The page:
Getting to the Bottom of a Grave at Snailwell

6 minute read

Currently on display in our special exhibition at MAA, Beneath our Feet: Archaeology of the Cambridge Region, is an intriguing group of objects discovered in May 1952 at Snailwell, a village just north of Cambridge. Workers digging a drain for a new housing development found a large pottery vessel still sitting upright in the ground where it had been buried nearly 2,000 years ago. Excavations later revealed a huge grave pit at least 6 feet wide by 9 feet in length and 4 feet deep. At its base was a large rectangular wooden construction, thought to have been a litter to bear the cremated remains of the deceased from the funeral pyre to the grave. Through a detailed look at the objects found in the grave, I will attempt to tell the story of the person buried at Snailwell: who they were, what their life might have been like, questioning why they were buried in such an elaborate grave.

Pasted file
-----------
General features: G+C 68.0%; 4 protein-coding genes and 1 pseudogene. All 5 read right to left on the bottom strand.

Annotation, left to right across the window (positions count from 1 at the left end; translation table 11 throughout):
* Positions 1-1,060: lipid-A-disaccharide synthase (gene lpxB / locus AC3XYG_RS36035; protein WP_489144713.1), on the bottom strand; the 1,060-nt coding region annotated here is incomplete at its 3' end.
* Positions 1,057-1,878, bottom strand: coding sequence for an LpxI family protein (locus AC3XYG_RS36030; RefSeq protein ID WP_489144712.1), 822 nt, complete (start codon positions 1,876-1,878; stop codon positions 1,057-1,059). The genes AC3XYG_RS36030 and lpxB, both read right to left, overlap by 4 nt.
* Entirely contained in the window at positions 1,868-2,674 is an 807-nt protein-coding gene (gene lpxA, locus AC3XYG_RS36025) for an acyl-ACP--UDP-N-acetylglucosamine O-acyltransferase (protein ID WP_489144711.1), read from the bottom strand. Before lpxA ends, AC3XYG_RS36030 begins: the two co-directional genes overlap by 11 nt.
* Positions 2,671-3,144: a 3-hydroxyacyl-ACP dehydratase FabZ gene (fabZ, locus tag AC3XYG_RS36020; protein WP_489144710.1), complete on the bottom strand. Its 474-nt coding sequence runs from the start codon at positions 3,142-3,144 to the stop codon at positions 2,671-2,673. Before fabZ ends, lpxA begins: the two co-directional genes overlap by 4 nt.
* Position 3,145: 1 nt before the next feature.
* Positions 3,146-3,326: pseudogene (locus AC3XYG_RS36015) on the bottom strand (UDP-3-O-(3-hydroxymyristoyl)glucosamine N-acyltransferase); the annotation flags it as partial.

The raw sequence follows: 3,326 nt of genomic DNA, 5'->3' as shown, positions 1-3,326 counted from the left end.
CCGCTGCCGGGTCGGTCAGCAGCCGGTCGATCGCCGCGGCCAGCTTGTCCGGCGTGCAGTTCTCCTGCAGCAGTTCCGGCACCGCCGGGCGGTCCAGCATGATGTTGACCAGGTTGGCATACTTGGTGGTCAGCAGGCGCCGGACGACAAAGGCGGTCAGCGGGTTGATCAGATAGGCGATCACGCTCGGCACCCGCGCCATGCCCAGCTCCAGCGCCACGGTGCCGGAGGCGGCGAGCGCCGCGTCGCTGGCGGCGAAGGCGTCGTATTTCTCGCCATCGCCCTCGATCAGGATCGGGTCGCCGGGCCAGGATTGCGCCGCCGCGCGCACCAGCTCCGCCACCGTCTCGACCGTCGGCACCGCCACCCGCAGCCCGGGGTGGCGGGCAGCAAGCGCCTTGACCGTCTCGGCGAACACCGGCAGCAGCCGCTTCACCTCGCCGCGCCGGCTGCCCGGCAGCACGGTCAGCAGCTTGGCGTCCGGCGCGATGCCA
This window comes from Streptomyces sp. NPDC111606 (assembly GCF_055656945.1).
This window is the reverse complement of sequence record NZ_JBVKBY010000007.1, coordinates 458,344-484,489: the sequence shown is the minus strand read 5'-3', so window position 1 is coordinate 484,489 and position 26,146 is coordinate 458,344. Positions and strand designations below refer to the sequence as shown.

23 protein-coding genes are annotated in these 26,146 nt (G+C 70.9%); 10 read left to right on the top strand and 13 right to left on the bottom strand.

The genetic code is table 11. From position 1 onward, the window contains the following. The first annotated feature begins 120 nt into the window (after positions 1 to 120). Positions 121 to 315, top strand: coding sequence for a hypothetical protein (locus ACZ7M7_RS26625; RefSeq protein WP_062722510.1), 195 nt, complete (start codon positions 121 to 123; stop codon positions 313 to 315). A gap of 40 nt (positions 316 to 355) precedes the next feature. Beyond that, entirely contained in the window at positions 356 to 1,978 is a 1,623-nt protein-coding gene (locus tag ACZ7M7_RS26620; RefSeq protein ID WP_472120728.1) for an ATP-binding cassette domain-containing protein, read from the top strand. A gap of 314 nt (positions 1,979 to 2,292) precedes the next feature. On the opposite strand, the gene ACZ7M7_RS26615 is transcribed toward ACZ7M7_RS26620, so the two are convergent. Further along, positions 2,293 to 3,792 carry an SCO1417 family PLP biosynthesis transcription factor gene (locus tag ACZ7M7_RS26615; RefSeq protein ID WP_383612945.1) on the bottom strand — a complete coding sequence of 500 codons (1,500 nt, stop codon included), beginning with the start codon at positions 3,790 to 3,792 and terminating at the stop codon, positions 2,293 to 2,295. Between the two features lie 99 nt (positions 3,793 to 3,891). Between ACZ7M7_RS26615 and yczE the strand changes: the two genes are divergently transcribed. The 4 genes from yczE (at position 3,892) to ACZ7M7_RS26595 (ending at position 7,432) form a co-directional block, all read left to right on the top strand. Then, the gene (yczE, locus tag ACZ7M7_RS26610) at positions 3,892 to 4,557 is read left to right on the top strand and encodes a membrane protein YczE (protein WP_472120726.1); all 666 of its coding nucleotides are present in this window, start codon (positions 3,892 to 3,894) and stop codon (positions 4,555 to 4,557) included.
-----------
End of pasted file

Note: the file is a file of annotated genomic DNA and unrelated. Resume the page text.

The best-known item from the burial is a beautiful spiral bracelet. Made of copper alloy, the ends of the spiral terminate with the heads of fantastical beasts with huge eyes and flaring nostrils. The closest parallels to this object come from France, and when worn, it must have made an impressive spectacle, with the deep gold colour of the bronze glinting in the sun or firelight.

A brown-coloured spiral bracelet. Possibly made of iron as green-orange rusty deposits are visible. An animal head is moulded at both ends of the bracelet. Excavated from a grave at Snailwell.